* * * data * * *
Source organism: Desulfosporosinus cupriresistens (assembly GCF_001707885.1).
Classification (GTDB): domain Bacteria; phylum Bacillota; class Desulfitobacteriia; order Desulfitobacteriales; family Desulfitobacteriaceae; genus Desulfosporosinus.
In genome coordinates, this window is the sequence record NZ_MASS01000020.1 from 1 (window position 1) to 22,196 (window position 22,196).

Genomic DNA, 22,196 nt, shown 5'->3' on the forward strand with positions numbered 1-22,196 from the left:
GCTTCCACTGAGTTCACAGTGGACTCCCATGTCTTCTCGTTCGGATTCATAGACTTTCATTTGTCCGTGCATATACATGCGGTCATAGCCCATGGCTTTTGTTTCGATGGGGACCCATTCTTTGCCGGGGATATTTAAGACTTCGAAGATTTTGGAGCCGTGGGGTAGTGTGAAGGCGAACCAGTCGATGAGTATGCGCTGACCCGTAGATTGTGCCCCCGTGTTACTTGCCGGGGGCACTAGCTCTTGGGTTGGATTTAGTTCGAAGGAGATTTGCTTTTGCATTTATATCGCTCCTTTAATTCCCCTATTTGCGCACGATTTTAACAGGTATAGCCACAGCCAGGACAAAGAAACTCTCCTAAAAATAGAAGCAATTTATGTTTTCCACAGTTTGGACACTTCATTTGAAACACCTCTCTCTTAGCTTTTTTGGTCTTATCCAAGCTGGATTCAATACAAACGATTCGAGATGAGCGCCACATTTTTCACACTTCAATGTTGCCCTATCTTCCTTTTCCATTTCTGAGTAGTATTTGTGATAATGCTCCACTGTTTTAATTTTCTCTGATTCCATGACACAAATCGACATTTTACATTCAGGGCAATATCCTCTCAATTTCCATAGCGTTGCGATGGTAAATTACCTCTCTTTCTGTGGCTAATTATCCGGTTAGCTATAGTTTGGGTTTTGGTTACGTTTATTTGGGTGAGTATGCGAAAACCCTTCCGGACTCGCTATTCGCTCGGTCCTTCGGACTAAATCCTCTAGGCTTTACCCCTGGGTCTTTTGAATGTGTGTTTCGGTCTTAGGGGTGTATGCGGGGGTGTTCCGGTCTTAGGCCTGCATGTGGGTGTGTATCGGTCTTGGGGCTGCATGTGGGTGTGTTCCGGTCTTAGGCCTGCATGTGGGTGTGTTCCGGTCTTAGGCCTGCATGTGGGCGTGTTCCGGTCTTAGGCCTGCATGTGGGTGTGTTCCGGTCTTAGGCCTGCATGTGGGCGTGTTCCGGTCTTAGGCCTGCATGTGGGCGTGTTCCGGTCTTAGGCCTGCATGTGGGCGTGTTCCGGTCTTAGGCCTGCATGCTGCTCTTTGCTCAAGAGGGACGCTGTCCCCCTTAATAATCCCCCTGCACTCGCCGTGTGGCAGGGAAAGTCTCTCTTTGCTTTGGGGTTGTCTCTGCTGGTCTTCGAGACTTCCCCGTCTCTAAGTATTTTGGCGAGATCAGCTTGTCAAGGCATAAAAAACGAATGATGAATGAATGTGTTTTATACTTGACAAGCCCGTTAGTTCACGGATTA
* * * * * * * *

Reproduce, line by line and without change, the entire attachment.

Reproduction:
Source organism: Desulfosporosinus cupriresistens (assembly GCF_001707885.1).
Classification (GTDB): domain Bacteria; phylum Bacillota; class Desulfitobacteriia; order Desulfitobacteriales; family Desulfitobacteriaceae; genus Desulfosporosinus.
In genome coordinates, this window is the sequence record NZ_MASS01000020.1 from 1 (window position 1) to 22,196 (window position 22,196).

Genomic DNA, 22,196 nt, shown 5'->3' on the forward strand with positions numbered 1-22,196 from the left:
GCTTCCACTGAGTTCACAGTGGACTCCCATGTCTTCTCGTTCGGATTCATAGACTTTCATTTGTCCGTGCATATACATGCGGTCATAGCCCATGGCTTTTGTTTCGATGGGGACCCATTCTTTGCCGGGGATATTTAAGACTTCGAAGATTTTGGAGCCGTGGGGTAGTGTGAAGGCGAACCAGTCGATGAGTATGCGCTGACCCGTAGATTGTGCCCCCGTGTTACTTGCCGGGGGCACTAGCTCTTGGGTTGGATTTAGTTCGAAGGAGATTTGCTTTTGCATTTATATCGCTCCTTTAATTCCCCTATTTGCGCACGATTTTAACAGGTATAGCCACAGCCAGGACAAAGAAACTCTCCTAAAAATAGAAGCAATTTATGTTTTCCACAGTTTGGACACTTCATTTGAAACACCTCTCTCTTAGCTTTTTTGGTCTTATCCAAGCTGGATTCAATACAAACGATTCGAGATGAGCGCCACATTTTTCACACTTCAATGTTGCCCTATCTTCCTTTTCCATTTCTGAGTAGTATTTGTGATAATGCTCCACTGTTTTAATTTTCTCTGATTCCATGACACAAATCGACATTTTACATTCAGGGCAATATCCTCTCAATTTCCATAGCGTTGCGATGGTAAATTACCTCTCTTTCTGTGGCTAATTATCCGGTTAGCTATAGTTTGGGTTTTGGTTACGTTTATTTGGGTGAGTATGCGAAAACCCTTCCGGACTCGCTATTCGCTCGGTCCTTCGGACTAAATCCTCTAGGCTTTACCCCTGGGTCTTTTGAATGTGTGTTTCGGTCTTAGGGGTGTATGCGGGGGTGTTCCGGTCTTAGGCCTGCATGTGGGTGTGTATCGGTCTTGGGGCTGCATGTGGGTGTGTTCCGGTCTTAGGCCTGCATGTGGGTGTGTTCCGGTCTTAGGCCTGCATGTGGGCGTGTTCCGGTCTTAGGCCTGCATGTGGGTGTGTTCCGGTCTTAGGCCTGCATGTGGGCGTGTTCCGGTCTTAGGCCTGCATGTGGGCGTGTTCCGGTCTTAGGCCTGCATGTGGGCGTGTTCCGGTCTTAGGCCTGCATGCTGCTCTTTGCTCAAGAGGGACGCTGTCCCCCTTAATAATCCCCCTGCACTCGCCGTGTGGCAGGGAAAGTCTCTCTTTGCTTTGGGGTTGTCTCTGCTGGTCTTCGAGACTTCCCCGTCTCTAAGTATTTTGGCGAGATCAGCTTGTCAAGGCATAAAAAACGAATGATGAATGAATGTGTTTTATACTTGACAAGCCCGTTAGTTCACGGATTA